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This framework is a tool you can freely use to help speak or write more persuasively. To get started, first notice a series of questions (Framework) followed by color corresponding example answers (Examples). Study the correlation between the color coded questions & answers before using the same questions yourself next time you aim to be more persuasive in your communication. The ultimate goal is to see the commonalities in empathy used to communicate so that you can gradually rely on this tool less and less.

Choose an option:

“My audience is…

Persuasion

The Framework

Answer the following questions about the product, service or idea you’d like to communicate the value of.

What do the current pain points look like?

What do the pain points of the status quo look like? What problems might I face if I don’t take action?

Paint a clear picture of how your audience may continue to suffer, perhaps unnecessarily, without some sort of change. Help your audience understand clearly how the current system isn’t working so that they can more effectively & confidently move away from it.

What do you believe about objections to our ability to change?

Is change even possible? Is striving for change worth the effort? Is this solution just another band-aid that doesn’t fix the underlying system?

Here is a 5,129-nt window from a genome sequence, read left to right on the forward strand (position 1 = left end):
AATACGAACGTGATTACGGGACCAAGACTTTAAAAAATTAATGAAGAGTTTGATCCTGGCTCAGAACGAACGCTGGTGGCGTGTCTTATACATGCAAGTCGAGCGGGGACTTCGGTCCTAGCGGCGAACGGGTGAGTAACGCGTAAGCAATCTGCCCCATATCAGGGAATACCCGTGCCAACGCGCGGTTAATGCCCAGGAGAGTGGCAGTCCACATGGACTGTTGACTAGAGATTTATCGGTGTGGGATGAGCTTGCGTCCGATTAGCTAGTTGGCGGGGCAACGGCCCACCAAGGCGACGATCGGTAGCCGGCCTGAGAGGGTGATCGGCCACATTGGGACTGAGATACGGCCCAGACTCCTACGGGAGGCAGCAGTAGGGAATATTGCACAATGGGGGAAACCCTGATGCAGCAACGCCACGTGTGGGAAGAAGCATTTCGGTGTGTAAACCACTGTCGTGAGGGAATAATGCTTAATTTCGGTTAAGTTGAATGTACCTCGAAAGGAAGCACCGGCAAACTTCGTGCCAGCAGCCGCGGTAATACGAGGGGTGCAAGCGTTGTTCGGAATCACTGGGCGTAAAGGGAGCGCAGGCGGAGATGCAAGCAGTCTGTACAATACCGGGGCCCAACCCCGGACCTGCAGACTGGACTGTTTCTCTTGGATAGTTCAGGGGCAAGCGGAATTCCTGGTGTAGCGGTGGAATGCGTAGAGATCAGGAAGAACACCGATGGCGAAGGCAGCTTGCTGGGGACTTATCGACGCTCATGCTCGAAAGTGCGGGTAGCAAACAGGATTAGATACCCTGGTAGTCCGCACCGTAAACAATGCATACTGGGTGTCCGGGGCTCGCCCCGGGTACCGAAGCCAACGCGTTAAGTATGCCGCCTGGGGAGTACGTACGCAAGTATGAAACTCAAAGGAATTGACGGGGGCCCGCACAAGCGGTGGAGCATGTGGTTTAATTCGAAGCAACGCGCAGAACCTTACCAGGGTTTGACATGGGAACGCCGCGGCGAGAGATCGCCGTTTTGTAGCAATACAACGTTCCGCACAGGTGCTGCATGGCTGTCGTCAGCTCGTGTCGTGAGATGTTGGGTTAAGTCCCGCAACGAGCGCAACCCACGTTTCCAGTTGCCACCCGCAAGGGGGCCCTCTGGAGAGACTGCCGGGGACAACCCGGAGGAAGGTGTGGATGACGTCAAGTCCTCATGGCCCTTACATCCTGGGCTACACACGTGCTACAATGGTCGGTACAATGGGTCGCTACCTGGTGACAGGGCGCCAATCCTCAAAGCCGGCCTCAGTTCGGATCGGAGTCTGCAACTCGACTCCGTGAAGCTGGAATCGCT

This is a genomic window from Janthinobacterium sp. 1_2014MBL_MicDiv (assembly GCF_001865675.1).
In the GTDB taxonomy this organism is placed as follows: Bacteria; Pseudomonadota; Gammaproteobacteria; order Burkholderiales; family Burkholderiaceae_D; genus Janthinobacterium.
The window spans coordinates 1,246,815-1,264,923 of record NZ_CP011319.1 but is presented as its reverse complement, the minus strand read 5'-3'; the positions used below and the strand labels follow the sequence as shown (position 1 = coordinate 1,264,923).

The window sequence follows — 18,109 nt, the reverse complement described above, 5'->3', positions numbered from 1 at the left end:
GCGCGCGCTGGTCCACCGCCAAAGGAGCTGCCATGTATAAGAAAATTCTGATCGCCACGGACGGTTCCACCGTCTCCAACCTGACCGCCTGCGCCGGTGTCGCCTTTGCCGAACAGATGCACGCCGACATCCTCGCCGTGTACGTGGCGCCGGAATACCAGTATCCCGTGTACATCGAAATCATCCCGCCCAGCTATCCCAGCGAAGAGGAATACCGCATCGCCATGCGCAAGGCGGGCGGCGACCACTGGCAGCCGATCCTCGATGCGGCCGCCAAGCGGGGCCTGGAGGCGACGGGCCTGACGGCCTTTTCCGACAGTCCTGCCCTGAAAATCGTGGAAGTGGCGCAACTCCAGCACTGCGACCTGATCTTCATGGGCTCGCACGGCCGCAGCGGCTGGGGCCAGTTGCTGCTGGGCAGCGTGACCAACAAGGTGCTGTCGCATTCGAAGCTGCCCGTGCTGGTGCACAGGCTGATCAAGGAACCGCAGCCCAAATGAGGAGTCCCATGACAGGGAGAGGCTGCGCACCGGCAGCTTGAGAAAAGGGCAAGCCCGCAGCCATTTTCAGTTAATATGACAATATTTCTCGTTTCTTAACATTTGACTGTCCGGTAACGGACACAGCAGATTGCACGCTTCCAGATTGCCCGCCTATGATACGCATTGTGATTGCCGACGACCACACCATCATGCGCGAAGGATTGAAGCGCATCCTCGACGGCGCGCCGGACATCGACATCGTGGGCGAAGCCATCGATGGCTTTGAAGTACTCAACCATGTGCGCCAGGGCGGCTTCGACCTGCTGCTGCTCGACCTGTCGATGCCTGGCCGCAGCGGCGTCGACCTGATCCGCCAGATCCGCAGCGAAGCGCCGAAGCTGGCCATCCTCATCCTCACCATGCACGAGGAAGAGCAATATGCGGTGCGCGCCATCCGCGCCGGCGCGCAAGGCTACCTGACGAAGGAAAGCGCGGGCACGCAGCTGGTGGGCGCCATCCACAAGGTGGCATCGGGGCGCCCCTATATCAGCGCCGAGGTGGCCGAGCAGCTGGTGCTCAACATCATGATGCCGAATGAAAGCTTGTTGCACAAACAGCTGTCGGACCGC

It’s natural for all of us to sometimes feel cynical about proposed solutions. It’s natural to even have a defeatist attitude toward making a big change. What confidence do you have that this solution is even worth considering? How does your solution uniquely inspire hope?

What do you believe about objections to whether a change is good?

What if this change ends up being worse? What if change isn’t good for the system?

We need to acknowledge that nearly all change comes with inherent trade-offs. What’s good for some may be bad for others. How do you believe this change will increase the utility of people and how will it mitigate negative externalities.

How is this solution consistent with the type of person they are? Or want to be?

How is your solution congruent with my beliefs? How is this change in pursuit of an ideal that I already hold? How is this solution “the right thing to do” in my eyes?